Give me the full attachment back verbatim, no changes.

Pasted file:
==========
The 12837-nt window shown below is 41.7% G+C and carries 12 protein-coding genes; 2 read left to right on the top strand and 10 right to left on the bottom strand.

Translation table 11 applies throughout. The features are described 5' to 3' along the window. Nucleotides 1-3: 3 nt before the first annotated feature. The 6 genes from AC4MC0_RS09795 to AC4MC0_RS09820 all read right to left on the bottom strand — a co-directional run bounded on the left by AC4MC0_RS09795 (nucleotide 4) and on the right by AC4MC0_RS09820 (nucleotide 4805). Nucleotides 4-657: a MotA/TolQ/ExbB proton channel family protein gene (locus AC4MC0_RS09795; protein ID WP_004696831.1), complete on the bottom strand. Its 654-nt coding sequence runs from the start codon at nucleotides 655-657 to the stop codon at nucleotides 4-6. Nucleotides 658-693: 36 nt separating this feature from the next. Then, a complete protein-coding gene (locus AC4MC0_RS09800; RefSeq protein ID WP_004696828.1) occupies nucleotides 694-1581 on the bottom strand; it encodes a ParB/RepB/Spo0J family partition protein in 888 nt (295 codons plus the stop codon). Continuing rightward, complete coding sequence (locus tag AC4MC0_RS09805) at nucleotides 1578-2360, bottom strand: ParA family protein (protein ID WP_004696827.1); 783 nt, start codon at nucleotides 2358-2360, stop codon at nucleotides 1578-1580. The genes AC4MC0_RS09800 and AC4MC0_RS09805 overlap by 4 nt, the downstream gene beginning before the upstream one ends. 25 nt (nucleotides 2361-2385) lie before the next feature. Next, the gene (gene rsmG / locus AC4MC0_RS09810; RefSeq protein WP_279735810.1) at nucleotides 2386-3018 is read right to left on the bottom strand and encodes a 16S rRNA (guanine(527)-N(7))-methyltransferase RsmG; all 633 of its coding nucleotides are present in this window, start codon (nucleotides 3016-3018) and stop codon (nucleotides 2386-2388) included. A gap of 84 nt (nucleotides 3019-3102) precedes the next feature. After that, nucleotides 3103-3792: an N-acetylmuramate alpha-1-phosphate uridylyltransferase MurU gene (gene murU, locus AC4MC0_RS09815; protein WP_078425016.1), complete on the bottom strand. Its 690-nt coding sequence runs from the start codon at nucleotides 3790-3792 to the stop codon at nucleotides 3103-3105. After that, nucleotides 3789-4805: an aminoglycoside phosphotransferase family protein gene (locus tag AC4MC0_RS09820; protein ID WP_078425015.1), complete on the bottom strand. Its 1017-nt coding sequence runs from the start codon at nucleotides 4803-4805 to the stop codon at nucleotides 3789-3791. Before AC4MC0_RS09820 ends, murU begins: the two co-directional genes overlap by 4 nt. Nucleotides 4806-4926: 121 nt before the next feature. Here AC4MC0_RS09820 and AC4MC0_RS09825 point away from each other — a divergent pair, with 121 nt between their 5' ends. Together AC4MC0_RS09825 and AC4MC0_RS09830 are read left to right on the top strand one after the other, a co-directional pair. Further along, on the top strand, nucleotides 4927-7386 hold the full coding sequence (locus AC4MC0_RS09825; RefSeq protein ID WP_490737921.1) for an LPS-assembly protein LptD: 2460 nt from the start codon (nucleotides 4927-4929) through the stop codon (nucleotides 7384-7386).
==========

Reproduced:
The 12837-nt window shown below is 41.7% G+C and carries 12 protein-coding genes; 2 read left to right on the top strand and 10 right to left on the bottom strand.

Translation table 11 applies throughout. The features are described 5' to 3' along the window. Nucleotides 1-3: 3 nt before the first annotated feature. The 6 genes from AC4MC0_RS09795 to AC4MC0_RS09820 all read right to left on the bottom strand — a co-directional run bounded on the left by AC4MC0_RS09795 (nucleotide 4) and on the right by AC4MC0_RS09820 (nucleotide 4805). Nucleotides 4-657: a MotA/TolQ/ExbB proton channel family protein gene (locus AC4MC0_RS09795; protein ID WP_004696831.1), complete on the bottom strand. Its 654-nt coding sequence runs from the start codon at nucleotides 655-657 to the stop codon at nucleotides 4-6. Nucleotides 658-693: 36 nt separating this feature from the next. Then, a complete protein-coding gene (locus AC4MC0_RS09800; RefSeq protein ID WP_004696828.1) occupies nucleotides 694-1581 on the bottom strand; it encodes a ParB/RepB/Spo0J family partition protein in 888 nt (295 codons plus the stop codon). Continuing rightward, complete coding sequence (locus tag AC4MC0_RS09805) at nucleotides 1578-2360, bottom strand: ParA family protein (protein ID WP_004696827.1); 783 nt, start codon at nucleotides 2358-2360, stop codon at nucleotides 1578-1580. The genes AC4MC0_RS09800 and AC4MC0_RS09805 overlap by 4 nt, the downstream gene beginning before the upstream one ends. 25 nt (nucleotides 2361-2385) lie before the next feature. Next, the gene (gene rsmG / locus AC4MC0_RS09810; RefSeq protein WP_279735810.1) at nucleotides 2386-3018 is read right to left on the bottom strand and encodes a 16S rRNA (guanine(527)-N(7))-methyltransferase RsmG; all 633 of its coding nucleotides are present in this window, start codon (nucleotides 3016-3018) and stop codon (nucleotides 2386-2388) included. A gap of 84 nt (nucleotides 3019-3102) precedes the next feature. After that, nucleotides 3103-3792: an N-acetylmuramate alpha-1-phosphate uridylyltransferase MurU gene (gene murU, locus AC4MC0_RS09815; protein WP_078425016.1), complete on the bottom strand. Its 690-nt coding sequence runs from the start codon at nucleotides 3790-3792 to the stop codon at nucleotides 3103-3105. After that, nucleotides 3789-4805: an aminoglycoside phosphotransferase family protein gene (locus tag AC4MC0_RS09820; protein ID WP_078425015.1), complete on the bottom strand. Its 1017-nt coding sequence runs from the start codon at nucleotides 4803-4805 to the stop codon at nucleotides 3789-3791. Before AC4MC0_RS09820 ends, murU begins: the two co-directional genes overlap by 4 nt. Nucleotides 4806-4926: 121 nt before the next feature. Here AC4MC0_RS09820 and AC4MC0_RS09825 point away from each other — a divergent pair, with 121 nt between their 5' ends. Together AC4MC0_RS09825 and AC4MC0_RS09830 are read left to right on the top strand one after the other, a co-directional pair. Further along, on the top strand, nucleotides 4927-7386 hold the full coding sequence (locus AC4MC0_RS09825; RefSeq protein ID WP_490737921.1) for an LPS-assembly protein LptD: 2460 nt from the start codon (nucleotides 4927-4929) through the stop codon (nucleotides 7384-7386).